The group goes off most weekday mornings, early. There's Fran, our pro; Bob, our retired superintendent; Gary, our resident arborist and consultant to the tree committee; Paul, a regular student of Fran's; and anybody else who happens to be around, including the other Gary (our current super) and, occasionally, me.
Each player carries just one club, a 9-iron. Because a 9 is the wrong choice for almost every shot, you learn, by trial and error, to make it the right choice. To hit it farther, you move the ball back in your stance and hood the face. To make the ball land soft, you lay the club open and swing from outside to inside the target line. To putt, you choke down to the metal, hover the leading edge an inch and a half above the grass, and purposely top the ball, making it roll smoothly on the green instead of hopping, skidding or checking up. After a while, you stop thinking about the 13 clubs in the trunk of your car, except to wonder why you bother with them. Even a second club would be an imposition, an encumbrance, an umbrella on a sunny day.
The one-club course is five holes long -- 1, 2, 7, 8, 9 -- and par is 20. Everyone plays from the forward tees. The game is group best ball, gross, and the record is two under par. There are Local Rules. If your second shot on the second hole hits the bridge on the fly, you don't count it; after holing out on each green, you pitch toward the next hole's tee box, and if your ball lands and stays in the funnel-shape, broken-tee receptacle, you win free breakfast for a year. No one has done that yet, but Bob has come close. He's also the best putter.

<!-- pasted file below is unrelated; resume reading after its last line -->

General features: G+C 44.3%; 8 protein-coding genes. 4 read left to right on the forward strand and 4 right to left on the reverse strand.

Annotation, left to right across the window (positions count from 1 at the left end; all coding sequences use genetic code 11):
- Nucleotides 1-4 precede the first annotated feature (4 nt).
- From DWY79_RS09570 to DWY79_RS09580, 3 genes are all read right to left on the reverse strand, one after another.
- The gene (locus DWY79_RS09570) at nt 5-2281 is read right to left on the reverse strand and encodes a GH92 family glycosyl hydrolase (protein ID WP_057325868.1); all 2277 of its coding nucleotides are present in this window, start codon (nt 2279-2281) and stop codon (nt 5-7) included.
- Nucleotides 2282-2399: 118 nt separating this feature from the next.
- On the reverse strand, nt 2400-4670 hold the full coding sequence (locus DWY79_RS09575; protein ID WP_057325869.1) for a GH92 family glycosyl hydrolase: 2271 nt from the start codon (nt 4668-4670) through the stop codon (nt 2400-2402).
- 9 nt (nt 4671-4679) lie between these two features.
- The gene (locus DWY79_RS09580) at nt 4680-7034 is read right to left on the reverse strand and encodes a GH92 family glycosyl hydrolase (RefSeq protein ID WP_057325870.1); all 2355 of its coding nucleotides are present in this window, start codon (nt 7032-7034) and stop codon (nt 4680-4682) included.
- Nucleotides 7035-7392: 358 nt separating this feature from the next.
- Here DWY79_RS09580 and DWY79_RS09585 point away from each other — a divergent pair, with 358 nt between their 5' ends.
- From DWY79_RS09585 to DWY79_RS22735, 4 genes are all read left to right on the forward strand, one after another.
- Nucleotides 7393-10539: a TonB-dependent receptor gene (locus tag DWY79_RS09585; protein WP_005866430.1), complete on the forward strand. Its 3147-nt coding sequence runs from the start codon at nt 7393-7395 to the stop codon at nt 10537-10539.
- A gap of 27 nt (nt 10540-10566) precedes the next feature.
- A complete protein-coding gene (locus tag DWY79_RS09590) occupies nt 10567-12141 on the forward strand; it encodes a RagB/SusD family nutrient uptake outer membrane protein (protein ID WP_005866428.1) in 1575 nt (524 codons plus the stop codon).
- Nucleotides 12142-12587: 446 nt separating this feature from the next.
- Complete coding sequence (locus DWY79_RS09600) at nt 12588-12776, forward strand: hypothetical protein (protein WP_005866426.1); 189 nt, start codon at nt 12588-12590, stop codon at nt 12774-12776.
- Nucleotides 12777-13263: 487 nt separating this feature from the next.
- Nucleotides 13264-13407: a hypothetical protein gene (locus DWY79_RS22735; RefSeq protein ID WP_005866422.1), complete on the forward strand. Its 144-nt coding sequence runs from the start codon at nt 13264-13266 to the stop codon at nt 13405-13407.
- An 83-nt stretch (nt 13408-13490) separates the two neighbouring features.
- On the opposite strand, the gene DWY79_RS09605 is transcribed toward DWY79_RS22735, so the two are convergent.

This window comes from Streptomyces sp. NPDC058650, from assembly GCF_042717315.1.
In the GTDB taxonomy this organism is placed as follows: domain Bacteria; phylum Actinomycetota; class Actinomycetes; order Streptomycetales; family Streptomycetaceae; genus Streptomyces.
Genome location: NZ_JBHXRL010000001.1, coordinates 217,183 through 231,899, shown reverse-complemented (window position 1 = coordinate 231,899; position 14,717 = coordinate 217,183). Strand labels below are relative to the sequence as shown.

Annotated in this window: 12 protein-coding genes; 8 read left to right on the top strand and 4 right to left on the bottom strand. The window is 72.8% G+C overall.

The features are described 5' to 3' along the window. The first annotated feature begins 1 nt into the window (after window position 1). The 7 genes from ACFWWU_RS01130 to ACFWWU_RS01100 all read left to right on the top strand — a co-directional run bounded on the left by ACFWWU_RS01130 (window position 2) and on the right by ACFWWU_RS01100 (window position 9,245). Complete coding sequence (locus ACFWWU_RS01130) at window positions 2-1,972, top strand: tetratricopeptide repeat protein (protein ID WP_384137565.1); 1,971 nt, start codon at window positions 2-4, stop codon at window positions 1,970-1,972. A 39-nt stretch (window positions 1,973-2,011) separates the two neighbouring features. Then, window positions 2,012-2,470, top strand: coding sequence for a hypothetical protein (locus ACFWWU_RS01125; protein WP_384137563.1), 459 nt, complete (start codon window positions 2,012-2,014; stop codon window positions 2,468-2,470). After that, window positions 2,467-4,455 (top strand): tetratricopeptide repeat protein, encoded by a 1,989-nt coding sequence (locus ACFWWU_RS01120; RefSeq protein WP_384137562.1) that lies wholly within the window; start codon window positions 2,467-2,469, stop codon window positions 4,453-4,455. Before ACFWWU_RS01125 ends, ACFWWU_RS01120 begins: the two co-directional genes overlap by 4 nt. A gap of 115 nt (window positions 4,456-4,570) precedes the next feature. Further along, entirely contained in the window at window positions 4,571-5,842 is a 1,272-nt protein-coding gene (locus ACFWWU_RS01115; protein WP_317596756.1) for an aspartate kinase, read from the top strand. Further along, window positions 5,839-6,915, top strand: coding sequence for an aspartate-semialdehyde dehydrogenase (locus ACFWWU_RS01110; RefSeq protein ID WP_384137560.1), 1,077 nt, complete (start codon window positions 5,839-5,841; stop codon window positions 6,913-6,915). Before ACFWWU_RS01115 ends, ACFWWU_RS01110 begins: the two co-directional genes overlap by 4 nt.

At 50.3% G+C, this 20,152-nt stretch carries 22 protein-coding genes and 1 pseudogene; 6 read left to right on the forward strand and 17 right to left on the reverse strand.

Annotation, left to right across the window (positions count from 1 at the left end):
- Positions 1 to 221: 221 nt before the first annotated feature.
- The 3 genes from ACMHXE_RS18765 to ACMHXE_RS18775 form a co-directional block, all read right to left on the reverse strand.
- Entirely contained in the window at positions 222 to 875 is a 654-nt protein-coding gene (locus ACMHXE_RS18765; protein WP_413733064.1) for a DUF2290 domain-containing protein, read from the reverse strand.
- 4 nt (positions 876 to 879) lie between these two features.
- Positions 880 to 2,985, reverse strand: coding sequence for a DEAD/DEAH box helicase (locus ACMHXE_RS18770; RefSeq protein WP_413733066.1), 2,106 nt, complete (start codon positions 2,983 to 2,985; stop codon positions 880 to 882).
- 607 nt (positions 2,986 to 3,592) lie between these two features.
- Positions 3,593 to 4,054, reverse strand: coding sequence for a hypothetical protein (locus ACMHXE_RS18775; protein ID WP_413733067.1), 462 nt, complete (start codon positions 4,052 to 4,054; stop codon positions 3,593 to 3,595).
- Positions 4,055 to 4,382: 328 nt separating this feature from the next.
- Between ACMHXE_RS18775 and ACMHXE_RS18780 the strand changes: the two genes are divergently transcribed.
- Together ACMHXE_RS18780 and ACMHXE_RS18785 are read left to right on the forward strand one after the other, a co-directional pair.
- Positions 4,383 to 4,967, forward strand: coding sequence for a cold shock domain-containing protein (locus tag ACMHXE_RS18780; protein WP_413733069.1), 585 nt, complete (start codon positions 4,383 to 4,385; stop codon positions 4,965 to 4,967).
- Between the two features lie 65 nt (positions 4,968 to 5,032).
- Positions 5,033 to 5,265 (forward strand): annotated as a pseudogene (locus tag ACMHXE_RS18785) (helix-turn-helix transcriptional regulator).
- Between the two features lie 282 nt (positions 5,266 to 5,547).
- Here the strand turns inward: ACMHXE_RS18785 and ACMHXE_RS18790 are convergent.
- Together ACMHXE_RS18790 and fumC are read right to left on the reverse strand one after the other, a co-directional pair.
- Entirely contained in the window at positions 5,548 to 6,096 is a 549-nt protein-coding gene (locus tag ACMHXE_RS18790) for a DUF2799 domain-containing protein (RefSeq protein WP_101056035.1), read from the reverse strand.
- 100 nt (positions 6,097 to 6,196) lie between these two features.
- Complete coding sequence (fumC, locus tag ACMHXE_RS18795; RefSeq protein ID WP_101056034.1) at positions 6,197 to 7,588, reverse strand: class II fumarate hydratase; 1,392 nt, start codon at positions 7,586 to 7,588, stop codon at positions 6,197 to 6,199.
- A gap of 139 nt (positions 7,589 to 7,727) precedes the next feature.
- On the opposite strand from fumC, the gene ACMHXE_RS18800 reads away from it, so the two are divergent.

Playing rounds with just one club has made me a better, more imaginative player.'
Fran, who has a terrific short game even when he's carrying his full set, says that if he's playing in a tournament and facing a pressure chip, he will now almost always choose his 9-iron, because he and that club, after so many early mornings spent together, no longer have secrets from each other. He chips with it. He pitches with it. Occasionally, he uses it in a greenside bunker.
Like most golfers, I spend too much time thinking about the clubs I wish I owned and too little time trying to understand the ones I do. I'd be a better, more imaginative player if I could force myself to remember the lesson I learn every time I play with just my 9-iron, which is that the wrong club is sometimes a better choice than the right one.